Would crypto help this Japanese tour company to survive?

June 22, 2022 11:38
Photo: Reuters

It does not take a scientist to figure out how many travel agencies were closed due to border closing in Hong Kong. But one listed company has found a new way to survive, although it still takes time to see how it works out.

Consider the case of WWPKG, one of the top names locals associate with Japanese group tours. Shareholders of the growth enterprise market listed firm might be shocked to find out that a significant amount of its revenue actually came from cryptocurrency mining.

That is according to its annual results ended 31 March 2022 released yesterday, disclosing that the company booked a revenue of HK$1.18 million from cryptocurrency mining, or over 40 per cent of its full-year turnover.

To be fair it is not a big investment but it has become significant for a company that has seen a collapse in group tour revenue under the pandemic.

WWPKG, which started the crypto business last July, reported a trading profit of HK$17,000 during the period but still sat on HK$2.4 million paper loss as of the end of March (and we can only wish it the best to avoid the 50 per cent Bitcoin crash in the last three months).

In an announcement, the firm told shareholders, “In view of the expected mild revival of outbound package tours, which is based on the latest developments of the pandemic and travel restrictions worldwide, especially for Japan, and the quarantine policy implemented by the Hong Kong SAR government, the Group will continue to operate the Cryptocurrency Mining as a means to broaden the Group’s source of income and future earning capability and potential.”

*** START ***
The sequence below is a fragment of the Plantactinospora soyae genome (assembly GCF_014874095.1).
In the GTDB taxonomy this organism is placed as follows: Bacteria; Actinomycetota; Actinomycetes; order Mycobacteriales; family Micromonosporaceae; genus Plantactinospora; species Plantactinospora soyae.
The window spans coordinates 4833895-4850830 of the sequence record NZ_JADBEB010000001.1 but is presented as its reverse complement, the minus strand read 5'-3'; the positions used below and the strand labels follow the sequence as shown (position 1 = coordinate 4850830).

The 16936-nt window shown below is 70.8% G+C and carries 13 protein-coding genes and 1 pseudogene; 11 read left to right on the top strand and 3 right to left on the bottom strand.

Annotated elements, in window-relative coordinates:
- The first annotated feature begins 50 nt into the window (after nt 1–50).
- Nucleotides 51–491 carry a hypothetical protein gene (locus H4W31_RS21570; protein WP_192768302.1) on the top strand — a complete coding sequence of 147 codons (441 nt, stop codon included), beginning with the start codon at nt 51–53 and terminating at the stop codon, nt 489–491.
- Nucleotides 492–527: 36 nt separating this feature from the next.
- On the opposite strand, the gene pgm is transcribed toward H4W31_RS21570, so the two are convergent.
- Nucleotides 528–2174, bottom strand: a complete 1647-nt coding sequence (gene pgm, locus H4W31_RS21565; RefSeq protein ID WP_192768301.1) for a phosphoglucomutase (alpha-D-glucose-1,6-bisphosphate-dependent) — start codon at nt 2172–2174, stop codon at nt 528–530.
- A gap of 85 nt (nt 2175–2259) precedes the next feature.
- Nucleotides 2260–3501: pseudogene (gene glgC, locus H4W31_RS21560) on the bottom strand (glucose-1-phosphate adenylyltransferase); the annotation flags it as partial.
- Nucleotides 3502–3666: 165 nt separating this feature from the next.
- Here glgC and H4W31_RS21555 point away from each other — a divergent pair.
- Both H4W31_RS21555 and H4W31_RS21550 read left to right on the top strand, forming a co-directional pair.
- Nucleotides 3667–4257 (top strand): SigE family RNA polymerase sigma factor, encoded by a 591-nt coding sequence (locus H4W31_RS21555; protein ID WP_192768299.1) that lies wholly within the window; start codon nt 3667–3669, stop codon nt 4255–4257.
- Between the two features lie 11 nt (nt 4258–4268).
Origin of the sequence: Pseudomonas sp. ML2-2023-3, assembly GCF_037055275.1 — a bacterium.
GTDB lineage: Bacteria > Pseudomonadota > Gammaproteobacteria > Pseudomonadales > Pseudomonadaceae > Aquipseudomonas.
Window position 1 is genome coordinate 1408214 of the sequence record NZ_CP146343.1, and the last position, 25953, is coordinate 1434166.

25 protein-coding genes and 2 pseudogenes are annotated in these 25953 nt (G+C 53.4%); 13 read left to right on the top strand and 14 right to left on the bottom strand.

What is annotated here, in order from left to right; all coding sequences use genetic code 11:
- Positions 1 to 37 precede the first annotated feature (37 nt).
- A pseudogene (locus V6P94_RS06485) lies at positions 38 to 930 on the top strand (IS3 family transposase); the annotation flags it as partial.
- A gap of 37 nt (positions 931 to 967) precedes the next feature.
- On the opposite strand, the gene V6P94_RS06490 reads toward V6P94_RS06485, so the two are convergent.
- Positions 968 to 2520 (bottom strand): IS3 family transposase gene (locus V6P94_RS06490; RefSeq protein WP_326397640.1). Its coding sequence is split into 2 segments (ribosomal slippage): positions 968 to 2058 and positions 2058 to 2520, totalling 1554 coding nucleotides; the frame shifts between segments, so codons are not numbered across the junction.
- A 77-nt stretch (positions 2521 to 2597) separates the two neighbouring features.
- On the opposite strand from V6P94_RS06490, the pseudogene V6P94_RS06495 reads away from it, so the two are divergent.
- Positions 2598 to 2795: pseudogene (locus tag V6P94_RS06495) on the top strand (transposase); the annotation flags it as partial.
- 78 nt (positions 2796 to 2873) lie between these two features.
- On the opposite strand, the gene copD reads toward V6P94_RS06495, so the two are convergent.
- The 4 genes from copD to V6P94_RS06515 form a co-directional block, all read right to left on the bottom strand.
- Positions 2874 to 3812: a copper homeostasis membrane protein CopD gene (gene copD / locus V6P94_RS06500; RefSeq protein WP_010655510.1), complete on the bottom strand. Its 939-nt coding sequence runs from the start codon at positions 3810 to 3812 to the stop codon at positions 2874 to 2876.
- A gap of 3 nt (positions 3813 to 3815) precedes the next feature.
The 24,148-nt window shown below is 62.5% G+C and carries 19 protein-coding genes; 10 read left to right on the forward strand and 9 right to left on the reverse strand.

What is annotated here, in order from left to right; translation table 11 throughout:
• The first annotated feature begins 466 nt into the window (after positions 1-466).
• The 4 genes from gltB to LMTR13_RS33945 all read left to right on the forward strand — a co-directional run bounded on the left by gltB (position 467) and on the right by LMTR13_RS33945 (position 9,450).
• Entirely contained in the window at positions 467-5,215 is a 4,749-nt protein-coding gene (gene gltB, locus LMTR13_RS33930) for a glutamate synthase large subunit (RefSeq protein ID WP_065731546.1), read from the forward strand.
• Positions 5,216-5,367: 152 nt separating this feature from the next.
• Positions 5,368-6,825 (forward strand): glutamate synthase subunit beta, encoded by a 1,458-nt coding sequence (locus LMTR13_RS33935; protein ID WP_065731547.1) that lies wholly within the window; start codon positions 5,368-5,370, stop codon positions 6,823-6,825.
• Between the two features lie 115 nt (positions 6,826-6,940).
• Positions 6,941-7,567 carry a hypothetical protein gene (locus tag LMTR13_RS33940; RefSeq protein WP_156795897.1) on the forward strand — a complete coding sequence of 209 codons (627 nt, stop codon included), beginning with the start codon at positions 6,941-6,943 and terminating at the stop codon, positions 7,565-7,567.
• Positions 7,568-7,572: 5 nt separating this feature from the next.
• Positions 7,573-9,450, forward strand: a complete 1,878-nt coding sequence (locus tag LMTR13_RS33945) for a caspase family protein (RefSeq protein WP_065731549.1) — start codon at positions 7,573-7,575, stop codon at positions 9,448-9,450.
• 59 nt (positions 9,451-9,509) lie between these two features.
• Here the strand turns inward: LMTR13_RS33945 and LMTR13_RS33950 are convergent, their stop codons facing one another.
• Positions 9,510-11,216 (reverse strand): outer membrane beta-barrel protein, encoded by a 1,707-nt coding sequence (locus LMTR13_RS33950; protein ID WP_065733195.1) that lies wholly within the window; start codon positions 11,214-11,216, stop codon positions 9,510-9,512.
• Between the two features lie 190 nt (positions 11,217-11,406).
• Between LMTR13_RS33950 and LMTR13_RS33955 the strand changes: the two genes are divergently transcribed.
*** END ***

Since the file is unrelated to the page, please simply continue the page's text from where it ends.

The gradual opening of travel within Asia could help WWPKG, but it may take some time to get back to the pre-pandemic level, given the group tour price to Japan surged at least three times to at least HK$40,000, including a one-week quarantine expense in Hong Kong.

That is also why the firm is not exactly excited about South Korea’s resumption of visa-free entry from next Friday after more than two years.

WWPKG executive director Yuen Chun-ning told local media that he would not expect great responses because no Korean tours from his agency have departed since the country opened up to foreign tourists on June 1, adding that the quarantine hotel rooms in Hong Kong cannot meet the demand for returning tourists as many overseas students will return to the city for the summer holiday.

WWPKG is not the only company that expands into crypto during downtime. Meitu, which runs the popular beauty app, accumulated US$100 million worth of Bitcoin last April.

Time can tell if it is “diworsification” , but it is common for Hong Kong and Chinese companies to speculate for survival.

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EJ Insight writer